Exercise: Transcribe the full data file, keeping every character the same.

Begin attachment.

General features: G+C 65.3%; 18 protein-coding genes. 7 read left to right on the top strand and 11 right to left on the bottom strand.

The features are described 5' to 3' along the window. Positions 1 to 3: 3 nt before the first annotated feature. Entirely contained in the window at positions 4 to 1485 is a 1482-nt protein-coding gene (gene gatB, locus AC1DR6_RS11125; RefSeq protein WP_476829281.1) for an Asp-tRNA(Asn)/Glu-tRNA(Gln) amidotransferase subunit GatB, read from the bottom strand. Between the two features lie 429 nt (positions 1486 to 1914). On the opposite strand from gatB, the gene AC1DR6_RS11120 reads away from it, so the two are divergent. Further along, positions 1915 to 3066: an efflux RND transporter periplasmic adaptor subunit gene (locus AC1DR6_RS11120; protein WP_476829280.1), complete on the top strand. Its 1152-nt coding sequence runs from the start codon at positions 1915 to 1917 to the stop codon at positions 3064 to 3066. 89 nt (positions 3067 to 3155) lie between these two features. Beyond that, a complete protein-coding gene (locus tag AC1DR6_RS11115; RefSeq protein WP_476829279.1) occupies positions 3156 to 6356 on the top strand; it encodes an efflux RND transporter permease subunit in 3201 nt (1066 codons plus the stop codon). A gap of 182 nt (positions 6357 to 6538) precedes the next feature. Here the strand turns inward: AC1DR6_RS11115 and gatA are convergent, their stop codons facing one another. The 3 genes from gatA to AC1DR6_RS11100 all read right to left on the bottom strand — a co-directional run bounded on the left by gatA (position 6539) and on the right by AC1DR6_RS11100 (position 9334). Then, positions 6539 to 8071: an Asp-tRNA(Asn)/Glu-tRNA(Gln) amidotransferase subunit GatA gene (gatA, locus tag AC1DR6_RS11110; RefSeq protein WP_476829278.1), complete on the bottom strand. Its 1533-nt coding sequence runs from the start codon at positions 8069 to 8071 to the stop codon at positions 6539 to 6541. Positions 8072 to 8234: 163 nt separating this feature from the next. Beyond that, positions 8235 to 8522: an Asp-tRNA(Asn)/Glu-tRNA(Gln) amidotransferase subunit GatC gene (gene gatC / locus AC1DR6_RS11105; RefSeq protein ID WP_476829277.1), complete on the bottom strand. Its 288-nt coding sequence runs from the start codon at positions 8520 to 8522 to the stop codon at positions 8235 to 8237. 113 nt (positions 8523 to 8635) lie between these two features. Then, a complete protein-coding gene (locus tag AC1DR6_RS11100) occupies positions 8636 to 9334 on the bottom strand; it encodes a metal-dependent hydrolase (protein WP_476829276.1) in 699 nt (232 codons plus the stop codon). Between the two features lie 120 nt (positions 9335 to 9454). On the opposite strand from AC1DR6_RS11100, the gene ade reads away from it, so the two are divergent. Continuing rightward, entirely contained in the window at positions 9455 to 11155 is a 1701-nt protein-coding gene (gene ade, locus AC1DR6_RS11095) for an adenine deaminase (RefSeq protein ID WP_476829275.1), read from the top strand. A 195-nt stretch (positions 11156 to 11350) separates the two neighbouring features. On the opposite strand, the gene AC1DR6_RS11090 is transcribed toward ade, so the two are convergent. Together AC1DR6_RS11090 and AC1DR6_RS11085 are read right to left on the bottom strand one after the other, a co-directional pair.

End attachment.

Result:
General features: G+C 65.3%; 18 protein-coding genes. 7 read left to right on the top strand and 11 right to left on the bottom strand.

The features are described 5' to 3' along the window. Positions 1 to 3: 3 nt before the first annotated feature. Entirely contained in the window at positions 4 to 1485 is a 1482-nt protein-coding gene (gene gatB, locus AC1DR6_RS11125; RefSeq protein WP_476829281.1) for an Asp-tRNA(Asn)/Glu-tRNA(Gln) amidotransferase subunit GatB, read from the bottom strand. Between the two features lie 429 nt (positions 1486 to 1914). On the opposite strand from gatB, the gene AC1DR6_RS11120 reads away from it, so the two are divergent. Further along, positions 1915 to 3066: an efflux RND transporter periplasmic adaptor subunit gene (locus AC1DR6_RS11120; protein WP_476829280.1), complete on the top strand. Its 1152-nt coding sequence runs from the start codon at positions 1915 to 1917 to the stop codon at positions 3064 to 3066. 89 nt (positions 3067 to 3155) lie between these two features. Beyond that, a complete protein-coding gene (locus tag AC1DR6_RS11115; RefSeq protein WP_476829279.1) occupies positions 3156 to 6356 on the top strand; it encodes an efflux RND transporter permease subunit in 3201 nt (1066 codons plus the stop codon). A gap of 182 nt (positions 6357 to 6538) precedes the next feature. Here the strand turns inward: AC1DR6_RS11115 and gatA are convergent, their stop codons facing one another. The 3 genes from gatA to AC1DR6_RS11100 all read right to left on the bottom strand — a co-directional run bounded on the left by gatA (position 6539) and on the right by AC1DR6_RS11100 (position 9334). Then, positions 6539 to 8071: an Asp-tRNA(Asn)/Glu-tRNA(Gln) amidotransferase subunit GatA gene (gatA, locus tag AC1DR6_RS11110; RefSeq protein WP_476829278.1), complete on the bottom strand. Its 1533-nt coding sequence runs from the start codon at positions 8069 to 8071 to the stop codon at positions 6539 to 6541. Positions 8072 to 8234: 163 nt separating this feature from the next. Beyond that, positions 8235 to 8522: an Asp-tRNA(Asn)/Glu-tRNA(Gln) amidotransferase subunit GatC gene (gene gatC / locus AC1DR6_RS11105; RefSeq protein ID WP_476829277.1), complete on the bottom strand. Its 288-nt coding sequence runs from the start codon at positions 8520 to 8522 to the stop codon at positions 8235 to 8237. 113 nt (positions 8523 to 8635) lie between these two features. Then, a complete protein-coding gene (locus tag AC1DR6_RS11100) occupies positions 8636 to 9334 on the bottom strand; it encodes a metal-dependent hydrolase (protein WP_476829276.1) in 699 nt (232 codons plus the stop codon). Between the two features lie 120 nt (positions 9335 to 9454). On the opposite strand from AC1DR6_RS11100, the gene ade reads away from it, so the two are divergent. Continuing rightward, entirely contained in the window at positions 9455 to 11155 is a 1701-nt protein-coding gene (gene ade, locus AC1DR6_RS11095) for an adenine deaminase (RefSeq protein ID WP_476829275.1), read from the top strand. A 195-nt stretch (positions 11156 to 11350) separates the two neighbouring features. On the opposite strand, the gene AC1DR6_RS11090 is transcribed toward ade, so the two are convergent. Together AC1DR6_RS11090 and AC1DR6_RS11085 are read right to left on the bottom strand one after the other, a co-directional pair.